The Legal Services Society heard good news in BC Finance Minister Mike de Jong’s budget speech in February. Pilot projects that we have been running for the past three years will be able to continue for another three years with $2 million per year in provincial funding. It was also announced that there will be funding to expand those projects elsewhere, including a new Parents Legal Centre in Surrey, with another $2.8 million per year for three years.
The Parents Legal Centre was specifically recommended by Grand Chief Ed John in his report on Indigenous welfare in BC, which found value in the model’s culturally appropriate approach to assisting families facing the possible removal of their children by government. The other justice innovation projects include expanded versions of our successful criminal and family duty counsel programs and Family LawLINE.Of course, a budget speech in an election year is dependent on the government staying in power, but the announcement indicates to us that these projects are working to improve access to justice in the province.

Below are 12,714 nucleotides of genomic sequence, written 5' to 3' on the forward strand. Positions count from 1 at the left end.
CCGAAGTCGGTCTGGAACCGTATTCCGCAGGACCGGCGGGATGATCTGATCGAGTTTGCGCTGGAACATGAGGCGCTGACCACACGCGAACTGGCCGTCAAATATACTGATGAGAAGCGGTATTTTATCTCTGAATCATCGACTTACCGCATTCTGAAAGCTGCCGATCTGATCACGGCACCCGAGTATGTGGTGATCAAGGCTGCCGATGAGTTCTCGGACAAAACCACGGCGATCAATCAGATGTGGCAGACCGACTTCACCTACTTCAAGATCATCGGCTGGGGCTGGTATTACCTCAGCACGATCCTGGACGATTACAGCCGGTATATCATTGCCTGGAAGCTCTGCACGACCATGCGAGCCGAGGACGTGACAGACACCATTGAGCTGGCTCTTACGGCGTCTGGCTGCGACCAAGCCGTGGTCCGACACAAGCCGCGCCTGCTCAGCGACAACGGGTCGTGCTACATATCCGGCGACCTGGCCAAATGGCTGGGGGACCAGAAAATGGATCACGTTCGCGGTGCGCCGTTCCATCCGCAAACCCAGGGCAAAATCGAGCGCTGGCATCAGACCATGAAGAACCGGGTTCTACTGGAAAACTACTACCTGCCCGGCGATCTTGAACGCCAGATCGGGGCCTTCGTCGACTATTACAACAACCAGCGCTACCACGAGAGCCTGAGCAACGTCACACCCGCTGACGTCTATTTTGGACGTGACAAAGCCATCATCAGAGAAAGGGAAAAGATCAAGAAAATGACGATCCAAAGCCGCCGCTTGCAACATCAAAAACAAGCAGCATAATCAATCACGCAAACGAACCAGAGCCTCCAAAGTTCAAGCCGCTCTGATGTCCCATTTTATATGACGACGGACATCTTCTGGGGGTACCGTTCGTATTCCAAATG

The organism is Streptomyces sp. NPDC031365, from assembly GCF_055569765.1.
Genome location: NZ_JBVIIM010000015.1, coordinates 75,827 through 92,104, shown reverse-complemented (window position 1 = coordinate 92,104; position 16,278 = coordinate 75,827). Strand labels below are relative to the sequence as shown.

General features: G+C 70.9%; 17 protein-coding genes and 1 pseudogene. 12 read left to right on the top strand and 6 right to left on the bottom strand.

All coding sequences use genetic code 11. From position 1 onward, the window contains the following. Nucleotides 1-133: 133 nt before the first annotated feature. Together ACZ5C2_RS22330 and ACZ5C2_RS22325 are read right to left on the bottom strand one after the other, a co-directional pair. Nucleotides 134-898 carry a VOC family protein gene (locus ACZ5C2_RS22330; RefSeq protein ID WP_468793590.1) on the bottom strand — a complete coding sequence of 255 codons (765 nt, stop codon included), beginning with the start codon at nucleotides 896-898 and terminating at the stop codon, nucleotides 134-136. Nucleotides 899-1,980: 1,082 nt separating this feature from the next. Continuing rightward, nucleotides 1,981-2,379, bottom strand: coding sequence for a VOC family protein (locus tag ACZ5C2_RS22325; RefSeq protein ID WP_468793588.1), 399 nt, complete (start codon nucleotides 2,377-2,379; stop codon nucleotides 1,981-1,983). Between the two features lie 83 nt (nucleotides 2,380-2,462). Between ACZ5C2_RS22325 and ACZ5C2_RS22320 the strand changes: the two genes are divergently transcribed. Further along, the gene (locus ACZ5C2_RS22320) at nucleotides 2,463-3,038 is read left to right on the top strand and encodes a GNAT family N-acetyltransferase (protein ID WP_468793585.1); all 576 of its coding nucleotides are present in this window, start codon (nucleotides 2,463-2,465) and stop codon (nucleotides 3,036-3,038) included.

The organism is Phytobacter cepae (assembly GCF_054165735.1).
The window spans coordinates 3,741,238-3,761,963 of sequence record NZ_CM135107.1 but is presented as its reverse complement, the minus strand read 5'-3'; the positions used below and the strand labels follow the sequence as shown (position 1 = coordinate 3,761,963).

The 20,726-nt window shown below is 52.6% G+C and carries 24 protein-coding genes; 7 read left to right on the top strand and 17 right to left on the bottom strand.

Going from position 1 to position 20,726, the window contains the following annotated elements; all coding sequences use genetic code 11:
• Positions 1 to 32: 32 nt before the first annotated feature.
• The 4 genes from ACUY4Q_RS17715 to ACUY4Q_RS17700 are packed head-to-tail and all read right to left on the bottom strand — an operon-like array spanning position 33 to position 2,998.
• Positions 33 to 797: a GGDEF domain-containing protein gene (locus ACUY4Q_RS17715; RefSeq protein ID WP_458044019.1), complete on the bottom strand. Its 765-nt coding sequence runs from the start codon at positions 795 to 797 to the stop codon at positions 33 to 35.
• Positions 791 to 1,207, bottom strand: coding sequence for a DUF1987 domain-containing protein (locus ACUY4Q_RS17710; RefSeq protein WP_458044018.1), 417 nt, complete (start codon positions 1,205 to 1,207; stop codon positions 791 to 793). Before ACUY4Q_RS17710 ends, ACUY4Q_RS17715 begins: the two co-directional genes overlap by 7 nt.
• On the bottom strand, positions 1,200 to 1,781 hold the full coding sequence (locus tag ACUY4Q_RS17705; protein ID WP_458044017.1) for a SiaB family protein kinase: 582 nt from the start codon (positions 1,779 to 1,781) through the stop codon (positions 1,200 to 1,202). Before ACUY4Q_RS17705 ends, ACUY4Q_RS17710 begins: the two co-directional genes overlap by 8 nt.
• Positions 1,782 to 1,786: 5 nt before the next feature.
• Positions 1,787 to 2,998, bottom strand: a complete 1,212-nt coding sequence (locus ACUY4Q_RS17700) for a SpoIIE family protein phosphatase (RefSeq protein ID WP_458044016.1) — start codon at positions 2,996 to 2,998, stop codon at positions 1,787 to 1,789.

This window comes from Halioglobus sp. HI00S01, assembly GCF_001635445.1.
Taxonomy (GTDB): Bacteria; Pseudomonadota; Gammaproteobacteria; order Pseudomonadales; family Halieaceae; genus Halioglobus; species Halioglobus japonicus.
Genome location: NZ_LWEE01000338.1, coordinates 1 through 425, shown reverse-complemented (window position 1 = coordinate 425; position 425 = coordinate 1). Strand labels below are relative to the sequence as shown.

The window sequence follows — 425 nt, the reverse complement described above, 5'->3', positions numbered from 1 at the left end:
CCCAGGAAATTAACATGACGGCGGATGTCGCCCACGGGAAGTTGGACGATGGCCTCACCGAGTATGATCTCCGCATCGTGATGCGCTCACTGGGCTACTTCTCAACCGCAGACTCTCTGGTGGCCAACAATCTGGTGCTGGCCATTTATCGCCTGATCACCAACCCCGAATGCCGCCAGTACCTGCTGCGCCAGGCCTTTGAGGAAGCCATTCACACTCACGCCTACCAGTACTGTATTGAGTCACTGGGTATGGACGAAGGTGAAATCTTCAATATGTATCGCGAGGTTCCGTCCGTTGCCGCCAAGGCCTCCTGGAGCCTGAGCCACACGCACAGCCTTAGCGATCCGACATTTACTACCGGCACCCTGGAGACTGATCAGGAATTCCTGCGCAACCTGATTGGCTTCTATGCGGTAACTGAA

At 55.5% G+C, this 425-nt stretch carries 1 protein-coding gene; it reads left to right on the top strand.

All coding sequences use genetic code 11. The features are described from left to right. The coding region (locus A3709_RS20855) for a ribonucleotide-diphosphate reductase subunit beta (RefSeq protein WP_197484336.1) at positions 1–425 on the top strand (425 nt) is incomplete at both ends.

LSS Board Chair Suzette Narbonne is a lawyer who knows first hand how important legal aid is to her clients. In some cases, it can change their lives. When she recently spoke to the Law Society of BC benchers, Suzette described the real-life story of “Jackie” — and how helping Jackie resolve her legal issues empowered her client to move on with her life. It also suggests the constraints of providing family law assistance when funding is limited for anything outside our constitutional obligation to provide criminal and child protection law services. The story is on the LSS website.In her benchers speech, Suzette also congratulated the Law Society for promoting Aboriginal cultural competency for lawyers and for the work of its Legal Aid Task Force. The full Law Society benchers speech is here.